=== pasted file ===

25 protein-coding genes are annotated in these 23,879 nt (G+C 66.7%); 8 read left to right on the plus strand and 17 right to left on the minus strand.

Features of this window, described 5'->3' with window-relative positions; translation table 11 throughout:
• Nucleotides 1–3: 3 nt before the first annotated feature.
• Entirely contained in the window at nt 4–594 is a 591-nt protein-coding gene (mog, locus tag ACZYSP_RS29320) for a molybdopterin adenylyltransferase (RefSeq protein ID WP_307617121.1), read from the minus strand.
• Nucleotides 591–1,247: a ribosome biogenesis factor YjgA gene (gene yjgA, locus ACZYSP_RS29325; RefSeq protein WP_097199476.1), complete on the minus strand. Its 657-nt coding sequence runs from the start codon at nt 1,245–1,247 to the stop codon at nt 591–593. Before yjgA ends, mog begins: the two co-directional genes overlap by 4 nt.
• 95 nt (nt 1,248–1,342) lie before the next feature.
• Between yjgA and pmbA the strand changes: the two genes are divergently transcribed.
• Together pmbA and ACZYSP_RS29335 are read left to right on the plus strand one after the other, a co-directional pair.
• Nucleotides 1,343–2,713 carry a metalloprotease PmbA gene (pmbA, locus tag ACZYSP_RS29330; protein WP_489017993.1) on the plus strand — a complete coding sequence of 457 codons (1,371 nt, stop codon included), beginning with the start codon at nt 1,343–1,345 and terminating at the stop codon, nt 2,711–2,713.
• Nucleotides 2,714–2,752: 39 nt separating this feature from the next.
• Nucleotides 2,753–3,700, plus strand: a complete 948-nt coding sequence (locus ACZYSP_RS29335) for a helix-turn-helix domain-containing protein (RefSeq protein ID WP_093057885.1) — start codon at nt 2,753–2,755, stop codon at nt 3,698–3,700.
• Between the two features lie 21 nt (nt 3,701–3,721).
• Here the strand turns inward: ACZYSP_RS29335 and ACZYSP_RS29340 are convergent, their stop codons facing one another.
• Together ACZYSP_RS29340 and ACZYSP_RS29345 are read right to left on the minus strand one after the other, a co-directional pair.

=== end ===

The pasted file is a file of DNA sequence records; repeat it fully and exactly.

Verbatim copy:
25 protein-coding genes are annotated in these 23,879 nt (G+C 66.7%); 8 read left to right on the plus strand and 17 right to left on the minus strand.

Features of this window, described 5'->3' with window-relative positions; translation table 11 throughout:
• Nucleotides 1–3: 3 nt before the first annotated feature.
• Entirely contained in the window at nt 4–594 is a 591-nt protein-coding gene (mog, locus tag ACZYSP_RS29320) for a molybdopterin adenylyltransferase (RefSeq protein ID WP_307617121.1), read from the minus strand.
• Nucleotides 591–1,247: a ribosome biogenesis factor YjgA gene (gene yjgA, locus ACZYSP_RS29325; RefSeq protein WP_097199476.1), complete on the minus strand. Its 657-nt coding sequence runs from the start codon at nt 1,245–1,247 to the stop codon at nt 591–593. Before yjgA ends, mog begins: the two co-directional genes overlap by 4 nt.
• 95 nt (nt 1,248–1,342) lie before the next feature.
• Between yjgA and pmbA the strand changes: the two genes are divergently transcribed.
• Together pmbA and ACZYSP_RS29335 are read left to right on the plus strand one after the other, a co-directional pair.
• Nucleotides 1,343–2,713 carry a metalloprotease PmbA gene (pmbA, locus tag ACZYSP_RS29330; protein WP_489017993.1) on the plus strand — a complete coding sequence of 457 codons (1,371 nt, stop codon included), beginning with the start codon at nt 1,343–1,345 and terminating at the stop codon, nt 2,711–2,713.
• Nucleotides 2,714–2,752: 39 nt separating this feature from the next.
• Nucleotides 2,753–3,700, plus strand: a complete 948-nt coding sequence (locus ACZYSP_RS29335) for a helix-turn-helix domain-containing protein (RefSeq protein ID WP_093057885.1) — start codon at nt 2,753–2,755, stop codon at nt 3,698–3,700.
• Between the two features lie 21 nt (nt 3,701–3,721).
• Here the strand turns inward: ACZYSP_RS29335 and ACZYSP_RS29340 are convergent, their stop codons facing one another.
• Together ACZYSP_RS29340 and ACZYSP_RS29345 are read right to left on the minus strand one after the other, a co-directional pair.